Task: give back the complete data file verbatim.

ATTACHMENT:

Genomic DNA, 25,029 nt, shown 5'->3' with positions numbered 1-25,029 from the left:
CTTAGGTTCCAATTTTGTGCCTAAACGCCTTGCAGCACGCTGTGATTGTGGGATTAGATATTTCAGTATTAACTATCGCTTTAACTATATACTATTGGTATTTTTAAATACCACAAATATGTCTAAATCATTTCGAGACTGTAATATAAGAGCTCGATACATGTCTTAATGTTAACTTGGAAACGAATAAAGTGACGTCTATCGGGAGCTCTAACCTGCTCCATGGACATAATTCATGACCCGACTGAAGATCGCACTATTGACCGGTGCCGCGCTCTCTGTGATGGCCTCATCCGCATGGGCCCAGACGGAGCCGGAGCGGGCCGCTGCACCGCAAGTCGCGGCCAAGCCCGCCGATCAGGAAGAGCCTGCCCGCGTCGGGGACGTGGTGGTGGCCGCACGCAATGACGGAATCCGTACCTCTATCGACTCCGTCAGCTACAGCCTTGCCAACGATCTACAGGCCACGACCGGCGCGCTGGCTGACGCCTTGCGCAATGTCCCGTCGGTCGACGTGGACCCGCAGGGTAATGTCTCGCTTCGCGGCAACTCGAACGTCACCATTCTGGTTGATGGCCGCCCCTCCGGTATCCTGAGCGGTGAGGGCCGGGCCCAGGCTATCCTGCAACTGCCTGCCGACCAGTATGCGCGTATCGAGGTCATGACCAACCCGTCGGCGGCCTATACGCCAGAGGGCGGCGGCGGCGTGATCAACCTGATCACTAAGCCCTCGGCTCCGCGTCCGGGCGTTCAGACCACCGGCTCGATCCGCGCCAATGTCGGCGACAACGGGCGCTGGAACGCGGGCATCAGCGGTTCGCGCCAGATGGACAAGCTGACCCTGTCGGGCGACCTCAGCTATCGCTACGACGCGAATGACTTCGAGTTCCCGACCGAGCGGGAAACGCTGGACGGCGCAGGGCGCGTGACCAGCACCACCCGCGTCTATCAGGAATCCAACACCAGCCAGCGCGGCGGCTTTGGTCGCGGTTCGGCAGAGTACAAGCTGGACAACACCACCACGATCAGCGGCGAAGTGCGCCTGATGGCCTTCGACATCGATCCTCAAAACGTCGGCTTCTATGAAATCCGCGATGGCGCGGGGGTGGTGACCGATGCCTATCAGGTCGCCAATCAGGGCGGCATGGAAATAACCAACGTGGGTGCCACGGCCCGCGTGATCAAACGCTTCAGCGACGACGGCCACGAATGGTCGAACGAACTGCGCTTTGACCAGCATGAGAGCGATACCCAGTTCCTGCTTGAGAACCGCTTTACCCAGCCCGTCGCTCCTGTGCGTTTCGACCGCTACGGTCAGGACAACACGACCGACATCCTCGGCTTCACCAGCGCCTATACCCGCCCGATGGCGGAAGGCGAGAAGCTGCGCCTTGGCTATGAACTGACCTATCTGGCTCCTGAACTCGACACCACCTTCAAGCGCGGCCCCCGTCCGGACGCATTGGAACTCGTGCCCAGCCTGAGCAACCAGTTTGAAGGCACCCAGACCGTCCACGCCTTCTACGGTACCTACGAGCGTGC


Genomic DNA, 25,029 nt, shown 5'->3' with positions numbered 1-25,029 from the left:
CTTAGGTTCCAATTTTGTGCCTAAACGCCTTGCAGCACGCTGTGATTGTGGGATTAGATATTTCAGTATTAACTATCGCTTTAACTATATACTATTGGTATTTTTAAATACCACAAATATGTCTAAATCATTTCGAGACTGTAATATAAGAGCTCGATACATGTCTTAATGTTAACTTGGAAACGAATAAAGTGACGTCTATCGGGAGCTCTAACCTGCTCCATGGACATAATTCATGACCCGACTGAAGATCGCACTATTGACCGGTGCCGCGCTCTCTGTGATGGCCTCATCCGCATGGGCCCAGACGGAGCCGGAGCGGGCCGCTGCACCGCAAGTCGCGGCCAAGCCCGCCGATCAGGAAGAGCCTGCCCGCGTCGGGGACGTGGTGGTGGCCGCACGCAATGACGGAATCCGTACCTCTATCGACTCCGTCAGCTACAGCCTTGCCAACGATCTACAGGCCACGACCGGCGCGCTGGCTGACGCCTTGCGCAATGTCCCGTCGGTCGACGTGGACCCGCAGGGTAATGTCTCGCTTCGCGGCAACTCGAACGTCACCATTCTGGTTGATGGCCGCCCCTCCGGTATCCTGAGCGGTGAGGGCCGGGCCCAGGCTATCCTGCAACTGCCTGCCGACCAGTATGCGCGTATCGAGGTCATGACCAACCCGTCGGCGGCCTATACGCCAGAGGGCGGCGGCGGCGTGATCAACCTGATCACTAAGCCCTCGGCTCCGCGTCCGGGCGTTCAGACCACCGGCTCGATCCGCGCCAATGTCGGCGACAACGGGCGCTGGAACGCGGGCATCAGCGGTTCGCGCCAGATGGACAAGCTGACCCTGTCGGGCGACCTCAGCTATCGCTACGACGCGAATGACTTCGAGTTCCCGACCGAGCGGGAAACGCTGGACGGCGCAGGGCGCGTGACCAGCACCACCCGCGTCTATCAGGAATCCAACACCAGCCAGCGCGGCGGCTTTGGTCGCGGTTCGGCAGAGTACAAGCTGGACAACACCACCACGATCAGCGGCGAAGTGCGCCTGATGGCCTTCGACATCGATCCTCAAAACGTCGGCTTCTATGAAATCCGCGATGGCGCGGGGGTGGTGACCGATGCCTATCAGGTCGCCAATCAGGGCGGCATGGAAATAACCAACGTGGGTGCCACGGCCCGCGTGATCAAACGCTTCAGCGACGACGGCCACGAATGGTCGAACGAACTGCGCTTTGACCAGCATGAGAGCGATACCCAGTTCCTGCTTGAGAACCGCTTTACCCAGCCCGTCGCTCCTGTGCGTTTCGACCGCTACGGTCAGGACAACACGACCGACATCCTCGGCTTCACCAGCGCCTATACCCGCCCGATGGCGGAAGGCGAGAAGCTGCGCCTTGGCTATGAACTGACCTATCTGGCTCCTGAACTCGACACCACCTTCAAGCGCGGCCCCCGTCCGGACGCATTGGAACTCGTGCCCAGCCTGAGCAACCAGTTTGAAGGCACCCAGACCGTCCACGCCTTCTACGGTACCTACGAGCGTGC